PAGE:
Singal’s longtime law clerk, Jennifer Peacock Lyons, Esq., remembers the day in 2000 when he walked into the federal court offices in Bangor and announced he was likely to be appointed a U.S. District judge and was going to need a clerk. Was anyone interested? As Brody’s clerk, she had known Singal as a lawyer.
“You never know when that transition from one side of the bench to the other will occur,” she reflected recently, noting she is “closing in on 20 years” of working with Singal, first as a term clerk and then as career clerk, after he became chief judge in 2003. He assumed senior status in 2013, and, in 2019, U.S. Supreme Court Chief Justice John Roberts appointed him to a seven-year term on the Foreign Intelligence Surveillance Court, one of 11 judges in the nation who provide this specialized volunteer service relating to foreign intelligence gathering.
“It is intellectually rewarding and challenging,” Lyons said of her work with Singal. “I am impressed with the breadth of issues he is willing to take on in his portfolio of work.” Describing him as a generalist, she said he is comfortable with all kinds of law. “He keeps up to date on everything. He is always looking for ways to improve the legal system. He definitely believes he has something to learn from everyone.”
In 2015, Lyons told those gathered for the unveiling of Singal’s portrait at the courthouse in Portland, “His frequent use of the phrase ‘educate me’ in all its variations holds many lessons. He genuinely believes his own education is never complete.”
Dr. Melissa Ladenheim, Associate Dean of the Honors College, quoted those words in nominating Singal for UMaine’s Alumni Career Award. She recalled recently that, as a lecturer and recipient of the Abram Harris Award, he has been an inspiration for students in the Honors College who often don’t see themselves as fitting in. “Someone coming into your life who says, ‘you belong, you have what it takes,’ is powerful — transformative.” Her nomination recognizes not only his illustrious career, but also “his commitment to learning as a lifelong endeavor” and “the steadfast and humble person he has remained as he has achieved great success.”
Her thoughts are echoed by Singal’s colleague at Gross, Minsky & Mogul, Edward W. Gould, who writes that in addition to his great legal skills, “I am nominating him because of the person he is and the example he has set for the University of Maine community and for all of us.”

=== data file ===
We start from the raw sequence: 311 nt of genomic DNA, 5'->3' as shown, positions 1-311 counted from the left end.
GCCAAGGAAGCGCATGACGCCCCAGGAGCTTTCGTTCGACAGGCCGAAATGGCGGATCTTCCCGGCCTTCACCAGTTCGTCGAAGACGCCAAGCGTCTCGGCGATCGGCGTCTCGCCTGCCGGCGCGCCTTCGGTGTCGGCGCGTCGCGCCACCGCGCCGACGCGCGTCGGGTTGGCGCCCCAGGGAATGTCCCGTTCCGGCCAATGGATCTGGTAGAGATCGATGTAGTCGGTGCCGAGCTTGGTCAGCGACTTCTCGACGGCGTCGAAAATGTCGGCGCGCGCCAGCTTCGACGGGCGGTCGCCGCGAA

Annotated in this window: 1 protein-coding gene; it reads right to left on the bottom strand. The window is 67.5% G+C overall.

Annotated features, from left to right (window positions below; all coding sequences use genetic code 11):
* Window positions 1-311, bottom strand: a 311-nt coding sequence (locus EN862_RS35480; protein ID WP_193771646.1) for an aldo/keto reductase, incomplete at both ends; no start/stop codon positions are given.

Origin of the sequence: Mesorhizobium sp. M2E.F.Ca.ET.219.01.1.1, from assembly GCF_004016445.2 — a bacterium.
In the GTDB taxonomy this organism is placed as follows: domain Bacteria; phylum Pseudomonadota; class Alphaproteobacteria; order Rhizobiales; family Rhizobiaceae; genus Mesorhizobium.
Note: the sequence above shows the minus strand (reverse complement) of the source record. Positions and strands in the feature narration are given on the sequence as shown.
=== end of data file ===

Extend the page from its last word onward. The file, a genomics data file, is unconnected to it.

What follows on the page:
Seen as a mentor for clerks and other lawyers launching their careers, Singal provides an example for balancing dedication to his profession and to his family and community. Father of two grown children, Jessica and Samuel, with four grandchildren, he puts family above the all-encompassing demands of his work. “I was told ‘Law is a jealous mistress’ but I have dinner with my family every evening,” he said in our conversation, adding he also encourages staff to spend time with family. “Family is critical.”
Reflecting on 20 years as a judge, Singal sees significant increases in the complexity of federal laws and in the amount of time devoted to drug cases. “It’s a real epidemic in Maine,” he said, calling the shift to more and more lethal drugs a “horrendous, terrible situation.”
WHEN ASKED TO recall high points in his career, Singal cited expressions of appreciation from people whose lives were changed by his work as a lawyer and as a judge. He remembered receiving a Christmas card from an abused wife who, after his successful defense, was acquitted of murder in the death of her husband. “First, the jury had to be educated on what it means to be a battered woman,” he said. $e card pictured the woman, her children and their dog with this note: “We named the dog George.”
“I saved a life. I saved children’s lives,” Singal said. “$at’s what it means to be a lawyer.”
Another person was grateful for his wisdom as a judge. Singal was apprehensive when a man approached him as he was leaving the grocery store in Bangor, identifying himself as one who had come before him in criminal court. “You lectured me,” he said, “and I remembered that.” He wanted the judge to know he had served his time and turned his life around.
“Now that’s satisfying,” Singal said.
During naturalization ceremonies in Portland, Singal asks the restless immi-grant parents to look at the children sitting next to them.
“I want to tell you, your child can be sitting here,” he declares from his seat on the bench, relating his own immigrant experience where “every door is open” and all you have to do is get an education and work hard.
“They perk up. Now they’re listening,” he told me. “They understand what is possible that is not possible in most other countries. They are shocked.”
Reluctant to comment on the politically charged situation facing immi-grants today, Singal is adamant about the future of democracy. “Is democracy at risk?” I asked. “Absolutely not,” he replied. “Democracy has a long history. Americans have fundamental beliefs. This country has a deep foundation, like frost in the ground in Maine.” M